Some economists viewed the modest growth in the so-called final sales as a sign that the economy was set to slow down significantly, especially if not all the inventory accumulation was planned. They also worried that rate hikes as well as reduced government aid, especially the loss of the childcare tax credit, could hurt demand.
So far inventory-to-sales ratios remain low by historical standards.
“Fed policymakers will have to be extremely careful at threading the needle when they raise interest rates as every other Federal Reserve in history has raised interest rates too high and brought the economy crashing back down,” said Christopher Rupkey, chief economist at FWDBONDS in New York.
Growth last quarter was also lifted by a jump in consumer spending in October before retreating considerably as Omicron raged. Consumer spending, which accounts for more than two-thirds of economic activity, grew at a 3.3% rate after rising at a 2.0% pace in the third quarter.
A decrease in purchases of motor vehicles, which are scarce because of a global chip shortage, was offset by increases in spending on healthcare as well as at membership clubs, sports centers, parks, theaters and museums.
Inflation increased at a 6.9% rate, the fastest since the second quarter of 1981, way above the Fed’s 2% target. That resulted in income at the disposal of households dropping at a 5.8% rate, which also limited consumer spending.
Still, households remained cushioned by huge savings, which were at $1.34 trillion. Wages surged at an 8.9% rate before adjustment for inflation, reflecting a labor market that is experiencing an acute shortage of workers, with 10.6 million job openings at the end of November.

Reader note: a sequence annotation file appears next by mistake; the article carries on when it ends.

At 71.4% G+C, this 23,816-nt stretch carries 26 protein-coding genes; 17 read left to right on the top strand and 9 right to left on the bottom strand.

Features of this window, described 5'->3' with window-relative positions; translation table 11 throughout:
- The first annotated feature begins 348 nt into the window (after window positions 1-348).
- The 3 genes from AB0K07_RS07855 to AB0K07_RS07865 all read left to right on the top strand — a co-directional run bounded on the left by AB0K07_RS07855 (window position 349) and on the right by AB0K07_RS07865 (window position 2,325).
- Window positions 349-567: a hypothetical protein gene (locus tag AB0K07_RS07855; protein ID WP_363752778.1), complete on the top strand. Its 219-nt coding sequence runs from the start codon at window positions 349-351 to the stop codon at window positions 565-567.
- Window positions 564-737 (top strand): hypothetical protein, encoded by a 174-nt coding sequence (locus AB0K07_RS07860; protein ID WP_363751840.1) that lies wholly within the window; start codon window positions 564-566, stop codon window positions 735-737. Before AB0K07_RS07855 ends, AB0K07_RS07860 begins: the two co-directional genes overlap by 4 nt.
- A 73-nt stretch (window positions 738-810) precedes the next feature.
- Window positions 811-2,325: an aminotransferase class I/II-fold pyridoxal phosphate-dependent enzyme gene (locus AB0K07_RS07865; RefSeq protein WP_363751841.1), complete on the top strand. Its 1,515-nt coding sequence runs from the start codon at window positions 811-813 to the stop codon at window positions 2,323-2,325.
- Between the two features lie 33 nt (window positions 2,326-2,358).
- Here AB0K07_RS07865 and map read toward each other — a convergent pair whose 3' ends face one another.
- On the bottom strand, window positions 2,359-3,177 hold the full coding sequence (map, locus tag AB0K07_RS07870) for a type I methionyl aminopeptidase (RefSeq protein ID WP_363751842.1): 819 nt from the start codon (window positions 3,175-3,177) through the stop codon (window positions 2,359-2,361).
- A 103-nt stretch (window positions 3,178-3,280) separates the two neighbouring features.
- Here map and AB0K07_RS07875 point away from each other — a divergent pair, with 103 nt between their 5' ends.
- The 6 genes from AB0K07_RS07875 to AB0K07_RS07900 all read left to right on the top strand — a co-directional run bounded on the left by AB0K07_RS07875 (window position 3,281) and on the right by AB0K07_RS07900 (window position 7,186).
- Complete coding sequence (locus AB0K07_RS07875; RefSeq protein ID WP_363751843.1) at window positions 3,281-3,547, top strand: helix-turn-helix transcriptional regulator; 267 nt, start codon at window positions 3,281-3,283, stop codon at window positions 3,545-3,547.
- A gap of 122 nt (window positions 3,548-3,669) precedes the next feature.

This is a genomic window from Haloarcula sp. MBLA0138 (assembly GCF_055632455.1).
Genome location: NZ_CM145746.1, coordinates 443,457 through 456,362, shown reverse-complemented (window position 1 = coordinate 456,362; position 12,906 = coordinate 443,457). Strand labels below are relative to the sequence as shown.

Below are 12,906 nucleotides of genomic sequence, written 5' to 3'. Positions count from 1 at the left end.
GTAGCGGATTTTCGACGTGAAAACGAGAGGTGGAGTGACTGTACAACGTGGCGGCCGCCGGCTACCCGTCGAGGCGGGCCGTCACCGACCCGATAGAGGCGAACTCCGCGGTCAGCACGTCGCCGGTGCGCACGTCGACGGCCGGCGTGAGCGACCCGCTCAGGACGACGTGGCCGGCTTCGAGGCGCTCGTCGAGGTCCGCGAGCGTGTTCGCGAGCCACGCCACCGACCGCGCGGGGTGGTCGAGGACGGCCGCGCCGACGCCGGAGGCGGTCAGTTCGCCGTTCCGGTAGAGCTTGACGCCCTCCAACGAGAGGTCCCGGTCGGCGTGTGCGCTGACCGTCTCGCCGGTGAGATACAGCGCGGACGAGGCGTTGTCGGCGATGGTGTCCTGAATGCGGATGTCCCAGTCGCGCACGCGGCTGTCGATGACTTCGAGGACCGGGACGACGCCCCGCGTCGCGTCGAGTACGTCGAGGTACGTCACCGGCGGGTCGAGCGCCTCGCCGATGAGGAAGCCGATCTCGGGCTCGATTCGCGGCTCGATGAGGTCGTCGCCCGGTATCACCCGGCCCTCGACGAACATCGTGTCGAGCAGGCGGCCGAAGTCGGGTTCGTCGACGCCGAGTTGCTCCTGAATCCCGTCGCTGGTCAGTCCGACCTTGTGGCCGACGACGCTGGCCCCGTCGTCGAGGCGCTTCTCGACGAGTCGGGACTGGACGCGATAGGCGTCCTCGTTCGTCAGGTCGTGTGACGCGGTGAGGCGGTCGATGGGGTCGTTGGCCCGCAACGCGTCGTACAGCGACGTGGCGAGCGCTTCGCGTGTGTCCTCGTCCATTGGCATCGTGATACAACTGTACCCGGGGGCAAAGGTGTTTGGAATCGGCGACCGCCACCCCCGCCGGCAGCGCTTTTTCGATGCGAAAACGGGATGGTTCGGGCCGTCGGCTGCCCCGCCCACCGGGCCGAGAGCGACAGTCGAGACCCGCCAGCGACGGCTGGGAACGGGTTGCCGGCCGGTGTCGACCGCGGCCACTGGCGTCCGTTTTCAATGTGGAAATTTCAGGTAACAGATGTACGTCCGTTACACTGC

Though the labor market took a step back in early January as Omicron surged, it is at or near maximum employment. A separate report from the Labor Department on Thursday showed initial claims for jobless benefits dropped 30,000 to a seasonally adjusted 260,000 during the week ended Jan. 22.
There were sharp declines in claims in Illinois, Kentucky, Texas, New Jersey, New York as well as Pennsylvania.
Support to GDP growth last quarter also came from a rebound in business spending on equipment. But government spending fell at both the federal and state and local levels.
Trade made no contribution after being a drag on GDP growth for five straight quarters, while investment in homebuilding contracted for a third consecutive quarter. The sector is being constrained by expensive building materials, which has resulted in a record backlog of homes yet to be built.
Despite the economy’s struggles at the start of the year, most economists believe the run of good fortunes will prevail. Growth estimates for this year top 4%.
“This year may well be an even better year for the economy,” said Scott Hoyt, a senior economist at Moody’s Analytics in West Chester, Pennsylvania. “Growth will slow and monthly job gains will lag last year’s lofty rates. Nonetheless, the economy should be near full employment and inflation near the Fed’s target by year’s end.” (This story corrects story to remove paragraph 7, which contained erroneous information)
(Reporting by Lucia Mutikani; Editing by Chizu Nomiyama and Andrea Ricci)